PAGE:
Applications of Information Technology Techniques for Water Resources Planning Under Uncertainty

By Julian Scott Yeomans.

Published by The Technology Collection

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Article: Print $US10.00
Article: Electronic $US5.00

Water resource allocation problems have challenged water managers for decades. Allocation schemes often prove controversial and laden with conflict as competition among multiple water-users such as municipalities, industries and agriculture intensifies. Recently, increased population shifts, and shrinking water supplies have magnified the user competition. This competition will become even more aggravated if natural conditions become more changeable and as concern for water quantity and quality grows. A poorly-planned system for allocating water can become a serious problem under disadvantageous climate and river-flow conditions.
For a long time, increasing water demand has been met by developing new sources of water. However, significant economic and environmental costs associated with developing new water sources have made this approach unsustainable. This has led decision-makers to the point that unlimited expansion can no longer be the primary objective in water resources management. Instead, for optimum water resource allocation, it is desired to improve the existing water allocation and management in a more efficient, equitable, and environmentally-benign manner by developing innovative environmental policy formulation techniques for water allocation under various complexities.
Such environmental policy formulation can prove to be extremely complicated, since water systems generally contain considerable degrees of uncertainty. The abundance of stochastic uncertainty renders most deterministic optimization methods relatively unsuitable for practical implementation. While optimization-based techniques generally create single best solutions to problems, it is often preferable to generate several alternatives that provide multiple different perspectives to the same problem from an environmental policy formulation perspective. Preferably these alternatives would possess near-optimal objective measures, but would differ from each other in terms of the system structures characterized by their decision variables. In response to this option-generation requirement, several approaches collectively referred to as modelling-to-generate-alternatives (MGA) have been developed. Policy-makers can then perform a subsequent comparison of these alternatives to determine which option most closely satisfies their specific circumstances.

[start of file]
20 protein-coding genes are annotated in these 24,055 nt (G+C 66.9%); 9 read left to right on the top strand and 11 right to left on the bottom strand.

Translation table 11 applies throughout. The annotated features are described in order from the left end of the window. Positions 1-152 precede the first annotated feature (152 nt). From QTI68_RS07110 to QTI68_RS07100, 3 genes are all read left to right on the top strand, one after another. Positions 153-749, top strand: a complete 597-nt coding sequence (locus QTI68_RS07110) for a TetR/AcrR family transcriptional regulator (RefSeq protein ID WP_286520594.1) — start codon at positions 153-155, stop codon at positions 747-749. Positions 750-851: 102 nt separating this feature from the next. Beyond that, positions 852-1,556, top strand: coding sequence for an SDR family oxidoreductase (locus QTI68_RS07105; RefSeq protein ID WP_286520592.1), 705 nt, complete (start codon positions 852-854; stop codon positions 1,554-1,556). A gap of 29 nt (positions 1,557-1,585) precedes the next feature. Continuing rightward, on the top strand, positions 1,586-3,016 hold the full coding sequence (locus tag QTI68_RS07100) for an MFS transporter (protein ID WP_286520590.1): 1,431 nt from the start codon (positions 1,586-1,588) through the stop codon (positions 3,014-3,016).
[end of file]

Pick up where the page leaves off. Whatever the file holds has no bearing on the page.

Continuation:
Simulation-optimization (SO) is a family of information technology techniques which incorporate system uncertainties using probability distributions that have recently been used for optimal environmental planning. While SO holds considerable potential for application to a wide range of difficult stochastic problems, its solution search times are stochastic and vary considerably from one implementation to the next. In this study, techniques are introduced to reduce SO search times and it will be shown that this approach can simultaneously be used to create multiple policy alternatives meeting required system criteria. The efficacy of this MGA approach for policy formulation is illustrated using a water resource management case study. Since SO techniques can easily be adapted to many different stochastic problems, the practicality of this MGA approach can clearly be extended into many other environmental planning applications containing significant sources of uncertainty.

Keywords: Water Resources Management, Modelling-to-generate-alternatives, Simulation-optimization

The International Journal of Technology, Knowledge and Society, Volume 6, Issue 2, pp.57-66. Article: Print (Spiral Bound). Article: Electronic (PDF File; 648.419KB).

Dr. Julian Scott Yeomans

Professor, Operations Management & Information Systems Area, York University, Toronto, Ontario, Canada

Julian Scott Yeomans is a Professor of Operations Management & Information Systems in the Schulich School of Business at York University in Toronto. His current research projects focus upon environmental informatics, the impacts of uncertainties on business/engineering planning, and environmental decision-making under uncertainty. He received a B.Sc. in statistics and a B.Admin. in business from the University of Regina, an MASc. in environmental engineering from the University of Toronto, and a PhD in information systems from McMaster University in Hamilton, Ontario.


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